This year Easter falls on April Fools’ Day, traditionally a time for pulling pranks
on the unsuspecting. That is actually quite appropriate. One of the earliest Christian
interpretations of Easter was that it was a joke which God played on the devil.
Many people believed that Adam and Eve, the ancestors of humankind according to
the Book of Genesis, had sold themselves to the devil when they ate the fruit of
the forbidden tree. The only way their descendants could be set free was for a ransom
to be paid to the one who held them captive. However, God set a trap into which
the devil blundered. Seeing Jesus, whom God had sent to pay the ransom and set us
free, the devil sought to destroy him but he reckoned without the fact that this
was the holy Son of God over whom he had no power. He could shed his blood but he
could not kill him. Eagerly, the devil took the bait and instead of ensnaring God’s
Beloved in death, he himself was imprisoned. An early theologian named Gregory of
Nyssa said that Jesus was the bait on the fishhook used to catch the devil. Augustine
of Hippo used the analogy of a mousetrap.
I’m sure this all sounds rather bizarre to us but, if we are honest, we have to
admit that our own attempts to “explain” the Easter mystery are often less than compelling.
Some people like to reduce it to a metaphor for the rebirth that comes with spring.
“Life always follows death, etc.” The reality is that it is hard to believe that
what is dead can live again—either Jesus or any other human being. I am reminded
of what W. H. Auden said in his poem For the Time Being: “Nothing can save us that
is possible. We who must die demand a miracle.”
Easter is nothing if not a miracle. It speaks of God’s power when our power, even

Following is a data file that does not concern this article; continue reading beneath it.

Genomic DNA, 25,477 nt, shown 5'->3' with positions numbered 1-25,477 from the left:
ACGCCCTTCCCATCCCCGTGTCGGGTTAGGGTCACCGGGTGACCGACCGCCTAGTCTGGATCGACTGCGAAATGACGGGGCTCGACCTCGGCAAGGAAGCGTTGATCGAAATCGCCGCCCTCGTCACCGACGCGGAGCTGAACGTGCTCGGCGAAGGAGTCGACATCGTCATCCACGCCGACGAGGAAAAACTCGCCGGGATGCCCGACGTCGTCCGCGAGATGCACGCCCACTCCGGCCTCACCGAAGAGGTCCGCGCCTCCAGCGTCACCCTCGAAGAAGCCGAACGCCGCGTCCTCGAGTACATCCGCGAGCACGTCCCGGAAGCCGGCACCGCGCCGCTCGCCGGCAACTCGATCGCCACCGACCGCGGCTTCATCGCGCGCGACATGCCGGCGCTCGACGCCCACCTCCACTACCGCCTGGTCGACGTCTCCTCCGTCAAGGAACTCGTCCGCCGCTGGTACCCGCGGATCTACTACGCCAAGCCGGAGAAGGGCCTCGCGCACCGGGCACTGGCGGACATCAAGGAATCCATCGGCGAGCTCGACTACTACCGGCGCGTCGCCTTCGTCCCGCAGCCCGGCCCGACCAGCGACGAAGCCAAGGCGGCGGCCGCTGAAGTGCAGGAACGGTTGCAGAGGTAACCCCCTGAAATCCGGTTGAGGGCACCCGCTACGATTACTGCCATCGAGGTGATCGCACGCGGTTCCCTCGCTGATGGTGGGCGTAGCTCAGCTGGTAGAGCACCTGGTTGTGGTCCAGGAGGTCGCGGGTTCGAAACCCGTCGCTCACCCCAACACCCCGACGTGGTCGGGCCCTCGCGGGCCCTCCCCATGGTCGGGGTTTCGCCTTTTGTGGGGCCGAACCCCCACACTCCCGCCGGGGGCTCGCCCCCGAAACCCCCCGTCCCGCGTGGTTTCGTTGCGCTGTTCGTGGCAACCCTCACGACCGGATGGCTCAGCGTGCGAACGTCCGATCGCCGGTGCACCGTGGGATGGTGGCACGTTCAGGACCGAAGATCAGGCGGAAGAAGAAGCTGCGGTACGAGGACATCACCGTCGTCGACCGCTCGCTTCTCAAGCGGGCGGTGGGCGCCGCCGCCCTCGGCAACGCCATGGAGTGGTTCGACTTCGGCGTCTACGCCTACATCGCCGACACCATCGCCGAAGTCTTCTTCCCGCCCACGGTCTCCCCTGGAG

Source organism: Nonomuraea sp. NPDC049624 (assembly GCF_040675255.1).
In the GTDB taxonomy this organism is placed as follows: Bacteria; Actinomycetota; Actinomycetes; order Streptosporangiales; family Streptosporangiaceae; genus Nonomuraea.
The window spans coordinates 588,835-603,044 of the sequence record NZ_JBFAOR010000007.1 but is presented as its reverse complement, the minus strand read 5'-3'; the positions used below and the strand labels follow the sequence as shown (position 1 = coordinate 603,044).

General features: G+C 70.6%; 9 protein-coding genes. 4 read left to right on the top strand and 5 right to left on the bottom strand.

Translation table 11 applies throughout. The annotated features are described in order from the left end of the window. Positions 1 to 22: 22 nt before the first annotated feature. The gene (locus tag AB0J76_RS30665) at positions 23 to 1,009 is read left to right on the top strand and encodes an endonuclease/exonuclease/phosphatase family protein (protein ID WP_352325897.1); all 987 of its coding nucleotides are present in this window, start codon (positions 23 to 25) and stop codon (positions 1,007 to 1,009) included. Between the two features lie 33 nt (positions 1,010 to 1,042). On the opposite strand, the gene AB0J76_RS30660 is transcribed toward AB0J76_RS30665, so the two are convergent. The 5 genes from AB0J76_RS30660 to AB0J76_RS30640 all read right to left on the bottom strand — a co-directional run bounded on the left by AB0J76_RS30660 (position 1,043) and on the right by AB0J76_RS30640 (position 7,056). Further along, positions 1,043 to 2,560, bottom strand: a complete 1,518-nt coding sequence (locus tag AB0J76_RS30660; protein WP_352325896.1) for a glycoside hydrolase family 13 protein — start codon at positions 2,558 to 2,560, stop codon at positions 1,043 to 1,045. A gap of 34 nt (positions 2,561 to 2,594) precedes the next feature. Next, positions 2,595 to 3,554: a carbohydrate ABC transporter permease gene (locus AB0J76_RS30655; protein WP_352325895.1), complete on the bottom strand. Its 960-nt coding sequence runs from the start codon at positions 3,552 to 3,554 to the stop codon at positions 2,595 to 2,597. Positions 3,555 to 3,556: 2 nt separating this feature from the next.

our power to imagine, has reached its limits. It speaks of God’s love undiminished
and undefeated when our hearts are broken and our love lies buried in a grave. It
speaks of hope defiant in the face of despair. It sings with joy that refuses to
To return for a moment to the imagery of the devil caught on God’s hook, many of
us might observe that the devil (or whatever name you want to give to evil) is very
much on the loose and flourishing in this world. On the basis of the evidence, it
is often much easier to believe in evil than in good, to believe in the devil than
in God. But for all its fearsome power, evil really is quite fragile. In order
to triumph, it needs us to accept its inevitability, to accept that there is no alternative
to the way things are. The tiniest crack in that certainty makes the whole structure
vulnerable and it can be brought down. It will be brought down.
A flower growing through a crack in the pavement seems doomed to wither and die
but this is only the beginning. Those tiny roots, against all odds, will make a
space for other life to flourish. Our faith in God’s resurrection power is like
the flower in the pavement. It is a whole lot mightier than it seems because it
trusts the One whose power and love are infinite.
Easter is the greatest of the Christian festivals. It is a time for celebration.
It is a time for laughter. It is a time for astonishment and marveling at the wondrous
ways of God. Please join us.
Yours in Christ
(Rev.) John Moses
Holy Week and Easter Services
March 25 Palm Sunday Service 10:30 am
March 28 The Living Last Supper 7:00 pm(At Kingston United Church)
March 29 Maundy Thursday Seder Meal 6:00 pm
March 30 Good Friday Service 10:30 am
April 1 Sunrise Service 7:00 am (At the French Cross, Morden)